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New York City Launches Vulnerability Disclosure Program

The city is inviting the public — especially developers and security researchers — to use a new platform to securely report potential vulnerabilities that they discover in city-owned websites and systems.

New York City is looking to encourage the developer and security researcher community to speak up about potential vulnerabilities they find that may affect city systems and websites, in what CISO Kelly Moan compared to a “see something, say something” approach to cyber.

To this aim, the city announced a new vulnerability disclosure program this week, intended to provide a clear and streamlined way to securely submit vulnerability findings.

“Generally, it shouldn’t be hard to report a potential vulnerability to city government,” Moan said.

The program was developed in partnership with testing platform Synack and provides an online submission form as well as rules of engagement and guidance. On the back end, Cyber Command receives and validates the findings, informing relevant agencies so they can remediate the issues.

The program is largely aimed at security researchers, but anyone who believes they’ve found something within scope of the program is encouraged to submit.

“You might stumble on something when navigating our sites,” Moan said.
Screenshot of a web form for vulnerability disclosures. It lists several questions or prompts, above open answer fields, including "vulnerability description," "vulnerability category" and "vulnerabilty location(s)"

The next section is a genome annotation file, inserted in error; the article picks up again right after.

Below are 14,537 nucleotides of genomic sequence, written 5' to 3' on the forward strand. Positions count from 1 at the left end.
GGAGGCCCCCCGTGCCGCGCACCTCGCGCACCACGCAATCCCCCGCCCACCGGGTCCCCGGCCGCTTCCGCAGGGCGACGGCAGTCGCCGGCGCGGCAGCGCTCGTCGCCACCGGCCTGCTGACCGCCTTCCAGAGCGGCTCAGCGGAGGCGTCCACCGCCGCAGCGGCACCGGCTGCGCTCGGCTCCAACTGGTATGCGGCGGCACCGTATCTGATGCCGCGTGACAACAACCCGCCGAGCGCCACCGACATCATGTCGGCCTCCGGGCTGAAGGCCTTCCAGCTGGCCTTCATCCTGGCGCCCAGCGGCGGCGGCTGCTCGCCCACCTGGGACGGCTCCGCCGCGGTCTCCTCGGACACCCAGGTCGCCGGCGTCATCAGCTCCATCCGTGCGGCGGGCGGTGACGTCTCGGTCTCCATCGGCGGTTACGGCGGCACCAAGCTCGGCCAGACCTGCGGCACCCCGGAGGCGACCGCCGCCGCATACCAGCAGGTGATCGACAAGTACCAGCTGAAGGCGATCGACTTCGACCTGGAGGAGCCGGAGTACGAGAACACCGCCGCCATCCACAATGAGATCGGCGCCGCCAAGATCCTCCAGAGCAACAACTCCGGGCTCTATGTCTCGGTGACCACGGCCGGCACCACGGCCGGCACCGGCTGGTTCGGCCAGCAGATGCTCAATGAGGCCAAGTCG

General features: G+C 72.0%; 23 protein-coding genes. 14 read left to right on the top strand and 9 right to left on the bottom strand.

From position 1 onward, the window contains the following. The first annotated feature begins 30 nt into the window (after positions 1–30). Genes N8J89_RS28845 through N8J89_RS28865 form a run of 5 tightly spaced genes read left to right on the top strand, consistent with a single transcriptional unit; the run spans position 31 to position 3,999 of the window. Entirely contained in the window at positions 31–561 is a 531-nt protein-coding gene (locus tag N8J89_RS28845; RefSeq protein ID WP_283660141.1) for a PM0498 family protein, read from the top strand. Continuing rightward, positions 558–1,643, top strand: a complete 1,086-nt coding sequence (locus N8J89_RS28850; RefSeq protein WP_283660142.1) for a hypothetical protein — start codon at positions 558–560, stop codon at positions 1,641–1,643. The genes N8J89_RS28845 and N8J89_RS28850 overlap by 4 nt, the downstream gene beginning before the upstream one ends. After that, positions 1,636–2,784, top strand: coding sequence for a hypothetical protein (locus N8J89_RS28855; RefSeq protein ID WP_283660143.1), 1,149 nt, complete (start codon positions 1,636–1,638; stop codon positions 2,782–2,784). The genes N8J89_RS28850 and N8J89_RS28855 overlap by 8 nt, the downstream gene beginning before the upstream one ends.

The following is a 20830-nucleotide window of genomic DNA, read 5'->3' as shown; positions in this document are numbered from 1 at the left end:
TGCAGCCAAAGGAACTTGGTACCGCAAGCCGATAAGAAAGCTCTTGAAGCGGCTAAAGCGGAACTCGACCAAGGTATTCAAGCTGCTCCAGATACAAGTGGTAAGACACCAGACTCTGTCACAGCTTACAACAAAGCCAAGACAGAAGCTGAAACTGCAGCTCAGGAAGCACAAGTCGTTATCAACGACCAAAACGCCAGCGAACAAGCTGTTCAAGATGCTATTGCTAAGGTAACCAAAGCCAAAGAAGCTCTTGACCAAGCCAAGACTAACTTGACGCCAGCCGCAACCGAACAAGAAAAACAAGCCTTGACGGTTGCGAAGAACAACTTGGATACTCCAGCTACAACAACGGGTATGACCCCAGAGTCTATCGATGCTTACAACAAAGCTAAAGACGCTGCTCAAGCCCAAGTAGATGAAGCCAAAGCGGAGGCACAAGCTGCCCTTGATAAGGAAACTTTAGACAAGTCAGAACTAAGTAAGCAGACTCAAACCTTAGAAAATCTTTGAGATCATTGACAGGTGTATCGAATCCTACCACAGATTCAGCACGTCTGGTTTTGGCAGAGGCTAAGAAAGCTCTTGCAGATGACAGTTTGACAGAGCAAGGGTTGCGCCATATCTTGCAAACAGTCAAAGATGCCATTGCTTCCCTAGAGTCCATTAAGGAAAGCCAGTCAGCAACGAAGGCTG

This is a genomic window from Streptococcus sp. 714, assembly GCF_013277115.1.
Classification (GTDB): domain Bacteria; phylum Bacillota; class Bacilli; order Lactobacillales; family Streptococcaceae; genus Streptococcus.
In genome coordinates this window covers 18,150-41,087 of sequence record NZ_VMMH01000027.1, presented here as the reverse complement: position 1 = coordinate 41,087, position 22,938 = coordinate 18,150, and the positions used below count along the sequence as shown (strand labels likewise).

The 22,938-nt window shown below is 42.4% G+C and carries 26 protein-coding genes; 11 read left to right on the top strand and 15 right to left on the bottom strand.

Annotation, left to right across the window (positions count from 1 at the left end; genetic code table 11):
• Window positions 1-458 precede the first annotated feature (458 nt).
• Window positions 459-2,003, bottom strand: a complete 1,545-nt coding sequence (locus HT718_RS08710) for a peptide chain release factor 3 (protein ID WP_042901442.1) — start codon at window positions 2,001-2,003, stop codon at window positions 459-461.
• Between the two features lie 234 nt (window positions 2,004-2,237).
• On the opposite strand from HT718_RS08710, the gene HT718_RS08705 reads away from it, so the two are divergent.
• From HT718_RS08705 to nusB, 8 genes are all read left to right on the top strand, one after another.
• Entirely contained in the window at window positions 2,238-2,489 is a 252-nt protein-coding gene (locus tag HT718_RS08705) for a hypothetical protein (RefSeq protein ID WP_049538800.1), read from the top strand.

Researchers are invited to report vulnerabilities they discover.

Per program rules, researchers shouldn’t ask for compensation for the discoveries or time and materials. But Moan said researchers will be credited on the website for their findings. And they’ll get to see if they discovered something genuine that helped the city prevent a potential incident.

The rules of engagement warn researchers to avoid publicly disclosing vulnerabilities before the city has fixed them as well as to avoid testing in ways that might disrupt systems or violate privacy. Moan said the city has not had issues with harmful testing and that the rules are standard in this space.

The program covers all systems “within NYC public IP space,” and all websites or web applications under or domains, plus any websites and web applications displaying a notification that they participate in the Vulnerability Disclosure Program, per the rules.

Moan said she hopes to release statistics next year about the number of findings researchers submitted and how many were remediated.
Jule Pattison-Gordon is a senior staff writer for Government Technology. She previously wrote for PYMNTS and The Bay State Banner, and holds a B.A. in creative writing from Carnegie Mellon. She’s based outside Boston.